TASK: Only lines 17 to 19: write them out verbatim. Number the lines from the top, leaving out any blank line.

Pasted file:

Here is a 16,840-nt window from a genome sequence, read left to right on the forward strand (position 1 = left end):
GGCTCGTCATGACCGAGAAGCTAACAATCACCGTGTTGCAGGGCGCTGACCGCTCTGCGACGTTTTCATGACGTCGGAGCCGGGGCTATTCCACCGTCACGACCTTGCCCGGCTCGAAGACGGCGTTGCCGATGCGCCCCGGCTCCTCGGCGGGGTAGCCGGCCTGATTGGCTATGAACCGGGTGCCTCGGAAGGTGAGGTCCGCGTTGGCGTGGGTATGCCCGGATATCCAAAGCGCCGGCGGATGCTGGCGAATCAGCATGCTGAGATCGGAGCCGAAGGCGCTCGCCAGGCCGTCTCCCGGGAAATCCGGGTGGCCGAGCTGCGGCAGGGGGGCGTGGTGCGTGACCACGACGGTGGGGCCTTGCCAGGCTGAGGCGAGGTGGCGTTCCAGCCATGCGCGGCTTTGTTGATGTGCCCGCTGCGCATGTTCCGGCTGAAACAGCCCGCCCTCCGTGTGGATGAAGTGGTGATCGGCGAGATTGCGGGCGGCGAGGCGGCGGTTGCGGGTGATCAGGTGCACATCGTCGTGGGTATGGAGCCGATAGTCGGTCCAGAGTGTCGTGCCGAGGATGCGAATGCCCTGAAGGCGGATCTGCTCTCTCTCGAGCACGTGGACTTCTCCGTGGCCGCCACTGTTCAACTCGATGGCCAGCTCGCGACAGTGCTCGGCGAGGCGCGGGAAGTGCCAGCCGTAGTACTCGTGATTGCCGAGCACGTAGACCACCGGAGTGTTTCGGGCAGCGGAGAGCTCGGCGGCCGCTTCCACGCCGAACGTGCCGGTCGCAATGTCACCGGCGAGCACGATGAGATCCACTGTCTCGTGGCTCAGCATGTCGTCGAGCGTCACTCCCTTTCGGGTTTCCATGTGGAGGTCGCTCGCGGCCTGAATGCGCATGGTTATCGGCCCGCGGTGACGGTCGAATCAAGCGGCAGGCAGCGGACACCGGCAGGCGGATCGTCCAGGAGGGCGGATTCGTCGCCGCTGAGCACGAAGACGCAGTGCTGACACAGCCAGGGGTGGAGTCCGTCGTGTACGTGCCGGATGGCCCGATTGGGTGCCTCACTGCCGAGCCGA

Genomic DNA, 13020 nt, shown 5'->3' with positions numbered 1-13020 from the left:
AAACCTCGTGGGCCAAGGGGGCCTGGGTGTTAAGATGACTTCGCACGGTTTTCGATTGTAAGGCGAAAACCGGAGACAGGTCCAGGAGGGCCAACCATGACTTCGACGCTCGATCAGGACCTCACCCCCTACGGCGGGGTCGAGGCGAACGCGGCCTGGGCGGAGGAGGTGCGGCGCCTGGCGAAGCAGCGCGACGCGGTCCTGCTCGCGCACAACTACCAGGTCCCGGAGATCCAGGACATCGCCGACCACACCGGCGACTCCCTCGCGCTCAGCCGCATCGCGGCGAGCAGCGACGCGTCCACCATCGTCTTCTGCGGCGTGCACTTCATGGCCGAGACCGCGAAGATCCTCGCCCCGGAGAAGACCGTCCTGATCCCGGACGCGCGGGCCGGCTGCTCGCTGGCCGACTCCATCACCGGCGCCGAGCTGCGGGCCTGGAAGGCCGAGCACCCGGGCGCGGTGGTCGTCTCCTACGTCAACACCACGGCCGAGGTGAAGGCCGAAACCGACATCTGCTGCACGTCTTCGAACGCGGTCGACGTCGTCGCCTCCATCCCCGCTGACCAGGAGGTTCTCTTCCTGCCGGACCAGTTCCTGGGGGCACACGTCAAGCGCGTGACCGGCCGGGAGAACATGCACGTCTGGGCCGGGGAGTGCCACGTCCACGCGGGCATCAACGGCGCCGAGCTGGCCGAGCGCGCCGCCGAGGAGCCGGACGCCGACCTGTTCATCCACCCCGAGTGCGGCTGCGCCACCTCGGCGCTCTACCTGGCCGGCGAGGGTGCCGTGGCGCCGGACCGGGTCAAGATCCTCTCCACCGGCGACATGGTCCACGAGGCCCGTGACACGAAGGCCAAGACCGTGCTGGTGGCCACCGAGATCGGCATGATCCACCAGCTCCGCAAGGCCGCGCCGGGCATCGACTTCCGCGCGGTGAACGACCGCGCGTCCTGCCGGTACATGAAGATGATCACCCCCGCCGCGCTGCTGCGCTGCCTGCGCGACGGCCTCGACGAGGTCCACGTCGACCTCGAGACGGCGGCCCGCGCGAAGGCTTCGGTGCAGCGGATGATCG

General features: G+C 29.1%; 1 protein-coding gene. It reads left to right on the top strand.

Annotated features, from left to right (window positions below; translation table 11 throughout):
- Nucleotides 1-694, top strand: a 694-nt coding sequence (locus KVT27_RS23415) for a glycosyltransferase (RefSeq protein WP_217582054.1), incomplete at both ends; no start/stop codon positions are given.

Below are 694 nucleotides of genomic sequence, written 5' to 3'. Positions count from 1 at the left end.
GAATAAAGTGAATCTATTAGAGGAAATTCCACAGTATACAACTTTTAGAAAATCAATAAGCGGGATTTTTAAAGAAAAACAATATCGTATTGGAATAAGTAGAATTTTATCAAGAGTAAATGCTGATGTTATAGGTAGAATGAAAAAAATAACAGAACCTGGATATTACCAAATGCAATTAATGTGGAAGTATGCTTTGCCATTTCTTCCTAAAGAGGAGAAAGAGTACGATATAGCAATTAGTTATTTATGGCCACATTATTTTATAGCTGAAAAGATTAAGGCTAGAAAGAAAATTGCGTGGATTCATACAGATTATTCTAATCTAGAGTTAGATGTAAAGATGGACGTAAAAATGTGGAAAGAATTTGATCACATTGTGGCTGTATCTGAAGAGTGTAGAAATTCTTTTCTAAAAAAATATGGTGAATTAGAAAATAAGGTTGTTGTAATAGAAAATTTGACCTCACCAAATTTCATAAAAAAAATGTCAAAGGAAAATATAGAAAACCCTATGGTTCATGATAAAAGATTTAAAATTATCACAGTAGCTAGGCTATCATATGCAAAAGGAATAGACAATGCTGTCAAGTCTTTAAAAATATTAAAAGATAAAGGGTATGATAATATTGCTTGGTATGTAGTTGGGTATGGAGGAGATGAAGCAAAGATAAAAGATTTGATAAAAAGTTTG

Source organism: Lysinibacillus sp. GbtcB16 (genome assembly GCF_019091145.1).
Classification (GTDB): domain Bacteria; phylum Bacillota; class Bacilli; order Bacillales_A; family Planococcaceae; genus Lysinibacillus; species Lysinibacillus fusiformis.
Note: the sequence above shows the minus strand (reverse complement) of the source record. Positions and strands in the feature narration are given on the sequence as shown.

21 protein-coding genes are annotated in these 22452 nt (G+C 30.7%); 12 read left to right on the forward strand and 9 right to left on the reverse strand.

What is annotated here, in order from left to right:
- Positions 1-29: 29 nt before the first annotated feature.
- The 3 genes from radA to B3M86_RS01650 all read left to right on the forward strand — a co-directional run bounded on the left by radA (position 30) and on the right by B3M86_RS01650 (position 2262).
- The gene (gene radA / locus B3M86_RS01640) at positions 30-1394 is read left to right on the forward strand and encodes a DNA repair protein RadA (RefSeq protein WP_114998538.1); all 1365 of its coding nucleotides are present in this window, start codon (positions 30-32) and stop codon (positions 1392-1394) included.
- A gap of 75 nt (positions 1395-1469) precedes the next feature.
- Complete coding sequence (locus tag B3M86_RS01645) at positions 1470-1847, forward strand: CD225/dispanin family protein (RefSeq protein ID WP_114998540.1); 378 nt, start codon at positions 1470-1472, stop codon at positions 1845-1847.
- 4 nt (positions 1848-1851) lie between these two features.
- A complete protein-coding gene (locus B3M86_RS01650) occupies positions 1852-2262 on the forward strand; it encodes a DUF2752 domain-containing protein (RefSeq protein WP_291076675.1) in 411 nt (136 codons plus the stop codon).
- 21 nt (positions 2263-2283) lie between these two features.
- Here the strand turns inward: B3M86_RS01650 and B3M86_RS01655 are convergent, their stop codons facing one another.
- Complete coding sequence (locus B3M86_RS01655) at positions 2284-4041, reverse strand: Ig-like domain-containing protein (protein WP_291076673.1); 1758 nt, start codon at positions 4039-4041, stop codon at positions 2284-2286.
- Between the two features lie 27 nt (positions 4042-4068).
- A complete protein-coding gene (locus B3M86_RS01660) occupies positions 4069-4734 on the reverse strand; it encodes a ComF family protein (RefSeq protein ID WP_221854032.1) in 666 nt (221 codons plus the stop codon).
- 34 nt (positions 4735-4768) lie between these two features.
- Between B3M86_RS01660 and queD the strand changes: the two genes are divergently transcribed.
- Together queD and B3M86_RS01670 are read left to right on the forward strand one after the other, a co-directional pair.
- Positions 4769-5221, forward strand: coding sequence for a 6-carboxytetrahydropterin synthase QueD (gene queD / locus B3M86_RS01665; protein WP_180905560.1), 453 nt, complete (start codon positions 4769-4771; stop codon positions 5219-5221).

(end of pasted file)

- The gene (gene radA / locus B3M86_RS01640) at positions 30-1394 is read left to right on the forward strand and encodes a DNA repair protein RadA (RefSeq protein WP_114998538.1); all 1365 of its coding nucleotides are present in this window, start codon (positions 30-32) and stop codon (positions 1392-1394) included.
- A gap of 75 nt (positions 1395-1469) precedes the next feature.
- Complete coding sequence (locus tag B3M86_RS01645) at positions 1470-1847, forward strand: CD225/dispanin family protein (RefSeq protein ID WP_114998540.1); 378 nt, start codon at positions 1470-1472, stop codon at positions 1845-1847.